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Story pins are one of Pinterest’s newest features. I was able to beta test this feature with my own blog as well as on some of my client accounts. At first, my colleagues and I speculated that they wouldn’t last but we quickly realized there was a huge push for story pins and for Pinterest users to create and engage with them. Since story pins officially launched this month for all accounts, here is the Pinteresting guide to story pins.
What are Story Pins?
Much like Instagram or Facebook stories, Pinterest story pins have a similar meaning. They are more of the behind the scenes that people do not often see behind those gorgeous pins. They are more real time focused and help your audience become engaged.
A story pin will look like this in your Pinterest feed with the word “story” in the corner. They are in a swipe format where Pinterest users can swipe through multiple pages of photos/videos for that particular story pin. See below:
As you can see on this muffin recipe story pin I created, it got nearly 10k impressions, 169 swipe throughs and 14 saves. Not bad. But here’s the catch…story pins are not clickable. At least not yet. I really hope they will be in the near future. I know many creators use Pinterest for traffic so this is a huge bummer.
The upside is that story pins encourage Pinterest users to follow the creator of that story pin to “see more”. While I have not seen an unusual increase in my follower growth compared to normal, they do tend to get a lot of engagement fairly quickly. Here’s another story pin I created that did really well:
Pinterest analytics has metrics just for story pins so you can see how they are working for you.
Story Pin Strategies
My strategy for All Natural & Good’s story pins is to create a story when I want to create a new blog post. Recipes are easy ones to create story pins for. As a matter of fact, I have only created recipe story pins so far. What I do is take photos and short video clips as I make the recipe and post it as a story pin. I also create a blog post for the recipe and create a regular pin for that blog post. I do it all at once so I do not have to go back later to fill in the gaps.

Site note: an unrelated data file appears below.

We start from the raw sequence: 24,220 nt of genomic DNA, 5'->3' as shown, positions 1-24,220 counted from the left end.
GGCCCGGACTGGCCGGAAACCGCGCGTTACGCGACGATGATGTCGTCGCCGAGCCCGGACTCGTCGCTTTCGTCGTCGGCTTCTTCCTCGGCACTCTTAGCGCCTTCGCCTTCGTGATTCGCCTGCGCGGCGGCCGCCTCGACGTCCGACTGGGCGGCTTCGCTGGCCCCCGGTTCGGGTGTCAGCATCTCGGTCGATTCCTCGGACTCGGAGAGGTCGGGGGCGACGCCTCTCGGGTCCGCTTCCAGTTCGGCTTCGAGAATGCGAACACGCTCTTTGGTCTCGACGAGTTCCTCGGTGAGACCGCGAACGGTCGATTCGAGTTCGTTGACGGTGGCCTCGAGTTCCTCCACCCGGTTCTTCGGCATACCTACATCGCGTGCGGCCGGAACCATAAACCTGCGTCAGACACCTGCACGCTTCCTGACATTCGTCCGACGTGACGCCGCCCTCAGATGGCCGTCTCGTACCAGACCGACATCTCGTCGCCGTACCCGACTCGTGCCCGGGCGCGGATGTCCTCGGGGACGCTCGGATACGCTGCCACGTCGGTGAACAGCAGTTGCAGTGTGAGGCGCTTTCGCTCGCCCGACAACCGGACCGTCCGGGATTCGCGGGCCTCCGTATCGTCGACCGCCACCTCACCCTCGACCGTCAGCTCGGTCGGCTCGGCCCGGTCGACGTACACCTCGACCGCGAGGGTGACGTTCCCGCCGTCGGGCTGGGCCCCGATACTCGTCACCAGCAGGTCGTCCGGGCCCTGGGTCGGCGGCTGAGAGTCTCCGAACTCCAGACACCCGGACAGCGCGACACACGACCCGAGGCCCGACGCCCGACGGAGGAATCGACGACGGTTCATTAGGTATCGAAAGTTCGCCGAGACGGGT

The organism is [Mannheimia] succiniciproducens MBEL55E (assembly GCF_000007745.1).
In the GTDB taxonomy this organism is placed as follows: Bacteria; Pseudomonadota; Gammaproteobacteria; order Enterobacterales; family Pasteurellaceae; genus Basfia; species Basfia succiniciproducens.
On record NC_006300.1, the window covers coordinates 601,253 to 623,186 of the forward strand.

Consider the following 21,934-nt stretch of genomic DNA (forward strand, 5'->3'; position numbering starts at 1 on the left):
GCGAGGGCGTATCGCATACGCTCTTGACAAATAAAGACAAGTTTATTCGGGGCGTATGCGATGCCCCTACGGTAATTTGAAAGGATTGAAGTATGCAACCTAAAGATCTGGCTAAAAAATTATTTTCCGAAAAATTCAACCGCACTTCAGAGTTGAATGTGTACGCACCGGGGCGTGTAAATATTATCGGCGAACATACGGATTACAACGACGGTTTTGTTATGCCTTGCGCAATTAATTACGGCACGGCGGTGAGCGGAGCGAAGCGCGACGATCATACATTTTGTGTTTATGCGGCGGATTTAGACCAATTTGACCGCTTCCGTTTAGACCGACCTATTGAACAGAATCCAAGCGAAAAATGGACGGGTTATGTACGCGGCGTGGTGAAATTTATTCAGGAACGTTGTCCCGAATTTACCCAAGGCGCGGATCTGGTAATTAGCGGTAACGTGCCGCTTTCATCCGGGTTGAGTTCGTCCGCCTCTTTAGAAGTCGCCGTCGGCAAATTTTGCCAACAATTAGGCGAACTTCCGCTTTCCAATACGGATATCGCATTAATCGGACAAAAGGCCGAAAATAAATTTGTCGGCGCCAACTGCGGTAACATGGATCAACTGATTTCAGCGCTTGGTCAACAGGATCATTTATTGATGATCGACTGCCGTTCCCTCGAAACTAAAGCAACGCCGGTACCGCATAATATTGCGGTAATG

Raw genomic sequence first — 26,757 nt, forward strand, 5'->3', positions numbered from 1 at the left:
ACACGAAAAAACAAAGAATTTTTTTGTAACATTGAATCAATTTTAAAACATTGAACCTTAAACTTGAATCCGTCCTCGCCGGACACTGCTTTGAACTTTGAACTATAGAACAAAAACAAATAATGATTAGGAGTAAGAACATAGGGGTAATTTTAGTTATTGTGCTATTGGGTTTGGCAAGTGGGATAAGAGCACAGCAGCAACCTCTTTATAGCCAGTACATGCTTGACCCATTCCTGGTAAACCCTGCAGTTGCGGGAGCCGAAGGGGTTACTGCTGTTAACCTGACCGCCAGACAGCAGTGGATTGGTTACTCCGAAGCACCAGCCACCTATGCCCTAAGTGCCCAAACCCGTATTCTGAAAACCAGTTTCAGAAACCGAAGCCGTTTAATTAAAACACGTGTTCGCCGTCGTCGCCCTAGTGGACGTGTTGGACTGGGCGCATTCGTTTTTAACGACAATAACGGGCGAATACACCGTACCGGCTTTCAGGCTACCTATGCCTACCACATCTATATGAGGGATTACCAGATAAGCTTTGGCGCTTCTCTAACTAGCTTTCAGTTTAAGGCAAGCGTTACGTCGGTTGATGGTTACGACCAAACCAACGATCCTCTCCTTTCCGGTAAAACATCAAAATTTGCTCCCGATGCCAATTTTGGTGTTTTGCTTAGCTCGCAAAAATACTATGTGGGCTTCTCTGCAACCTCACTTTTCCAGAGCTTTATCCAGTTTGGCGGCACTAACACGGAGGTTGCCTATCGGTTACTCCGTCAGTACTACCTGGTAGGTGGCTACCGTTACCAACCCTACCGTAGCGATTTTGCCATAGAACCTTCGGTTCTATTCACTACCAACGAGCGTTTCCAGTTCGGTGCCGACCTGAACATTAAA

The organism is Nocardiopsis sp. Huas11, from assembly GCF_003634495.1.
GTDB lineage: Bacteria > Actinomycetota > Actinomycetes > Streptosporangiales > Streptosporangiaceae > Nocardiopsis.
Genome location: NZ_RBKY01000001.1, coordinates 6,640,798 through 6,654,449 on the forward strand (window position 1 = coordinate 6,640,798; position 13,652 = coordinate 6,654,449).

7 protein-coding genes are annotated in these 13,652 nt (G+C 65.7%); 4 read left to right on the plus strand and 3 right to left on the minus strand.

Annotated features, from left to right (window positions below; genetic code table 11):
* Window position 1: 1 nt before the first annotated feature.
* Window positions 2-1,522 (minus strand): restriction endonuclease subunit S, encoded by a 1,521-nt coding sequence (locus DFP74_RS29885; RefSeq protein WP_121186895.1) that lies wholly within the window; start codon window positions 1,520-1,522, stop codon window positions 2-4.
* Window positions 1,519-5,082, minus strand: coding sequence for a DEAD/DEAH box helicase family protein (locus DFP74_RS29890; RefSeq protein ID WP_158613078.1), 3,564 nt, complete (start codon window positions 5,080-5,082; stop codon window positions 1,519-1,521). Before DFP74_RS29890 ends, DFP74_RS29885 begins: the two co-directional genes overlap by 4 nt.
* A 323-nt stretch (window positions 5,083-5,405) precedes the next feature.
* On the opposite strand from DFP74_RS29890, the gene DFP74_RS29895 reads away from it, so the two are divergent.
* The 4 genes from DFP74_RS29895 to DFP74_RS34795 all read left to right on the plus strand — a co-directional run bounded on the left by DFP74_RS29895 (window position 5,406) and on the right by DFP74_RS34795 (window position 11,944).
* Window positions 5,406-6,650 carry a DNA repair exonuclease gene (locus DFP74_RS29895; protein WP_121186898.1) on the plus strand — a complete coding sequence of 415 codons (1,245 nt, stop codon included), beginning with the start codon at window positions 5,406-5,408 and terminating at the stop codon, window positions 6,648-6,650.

There are definitely more steps involved with this approach but it does get all of the work out of the way at once each time you create new content. It also gives your audience a way to be more involved behind the scenes so they can learn more about you, your personality and your brand.
For those non-recipe creators, think of other ways you can use story pins. If you are in fashion, try on some outfits or give suggestions for outfit accessories. For photography, post some BTS footage of your photoshoots. These are just a couple of examples to get you started.
I’ve definitely learned a lot about story pins through my Pinterest collective group with other like-minded Pinterest marketers through Simple Pin Media.
Story Pin Tips
I have been attending the webinars from the Pinterest Creators team lately and story pins has been a huge topic. Here are some of the highlights they discussed for story pins.
- Use keywords within your story pins so Pinterest can better index your pin in search, the Pinterest home feed and related pin suggestions.
- Add up to 10 relevant tags to enhance your story pins and get your story pin in the eyes of your ideal audience.
- Add a call to action and text using their font and templates options. Again, these are not clickable but you can still encourage people to follow you or visit your website.
- Use a compelling image or video as the story pin cover.
- Use 3 or more pages using a mix of images or short videos (less than 15 seconds).
- Create story pins once a week to build brand awareness and even your followers.
Has anyone else tried story pins yet? How do you feel about them? Have they helped you in any way so far?